Wind energy and the energy revolution – climate-neutral into the future

Wind energy is one of the key pillars in sustainable energy supply

Wind energy is one of the renewable energies alongside hydropower, biomass, solar power and geothermal energy. These energies stand out due to their sustainability. This means that they are available at all times and are naturally replenished. In this way, following generations can continue to use these energy carriers. Unlike fossil fuels such as coal or oil, when wind power is used to generate electricity, no CO2 is emitted, which would otherwise have a negative effect on the environment. Renewable energies thus do not damage the climate.

Since wind is available everywhere and is inexhaustible, it is sustainable and can help protect the environment and advance the energy revolution. The energy revolution refers to the shift away from electricity generation harmful to the environment towards a clean, sustainable energy supply. This revolution can only be achieved if renewable energy generators such as wind energy are expanded. In contrast, electricity generation using coal or oil needs to be reduced.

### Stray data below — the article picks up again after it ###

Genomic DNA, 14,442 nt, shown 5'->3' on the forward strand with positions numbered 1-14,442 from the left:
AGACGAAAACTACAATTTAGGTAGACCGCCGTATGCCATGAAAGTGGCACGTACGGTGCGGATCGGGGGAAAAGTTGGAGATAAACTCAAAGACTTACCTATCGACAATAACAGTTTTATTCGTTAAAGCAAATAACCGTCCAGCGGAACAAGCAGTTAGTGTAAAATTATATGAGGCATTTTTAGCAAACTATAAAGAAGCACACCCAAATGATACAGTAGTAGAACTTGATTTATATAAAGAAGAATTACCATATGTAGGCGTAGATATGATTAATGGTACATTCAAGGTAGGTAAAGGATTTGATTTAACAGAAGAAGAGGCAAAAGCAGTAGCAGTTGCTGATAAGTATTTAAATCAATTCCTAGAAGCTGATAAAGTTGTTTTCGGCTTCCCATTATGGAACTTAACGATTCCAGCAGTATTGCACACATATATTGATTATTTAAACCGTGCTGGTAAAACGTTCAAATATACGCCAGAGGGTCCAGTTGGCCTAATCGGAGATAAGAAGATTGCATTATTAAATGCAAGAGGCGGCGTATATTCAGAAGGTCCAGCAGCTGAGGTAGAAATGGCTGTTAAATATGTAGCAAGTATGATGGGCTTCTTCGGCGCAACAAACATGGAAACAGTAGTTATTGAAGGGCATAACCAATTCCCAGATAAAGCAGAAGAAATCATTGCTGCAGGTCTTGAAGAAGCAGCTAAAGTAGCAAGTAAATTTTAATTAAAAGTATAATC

EWE and Alterric - shaping the future with the wind at our backs

Stefan Dohler and Heiko Janssen present Alterric

EWE has been investing in wind power since the 1980s and built Europe’s largest wind farm back then. EWE also demonstrates this experience and its commitment to a sustainable energy future in its partnerships. It always adopts an approach which shapes the future sustainably, fulfilling the Group’s social responsibility.

Alterric GmbH is a joint venture between EWE and the Aloys Wobben Foundation. The company is one of the largest green electricity producers in Europe. It develops and operates wind farms and has set itself the goal of providing a climate-friendly energy supply. Wind energy plays a major role in achieving this objective since it does not emit any greenhouse gases and can be used without depending on raw material imports.

Alterric gives owners of grassed or arable land the opportunity to enter into a partnership and lease out unused land for wind turbines. Owners thus help advance the energy revolution and are paid to do so. The first priority is to evaluate the land to ensure that development does not pose a threat to animals or nature reserves.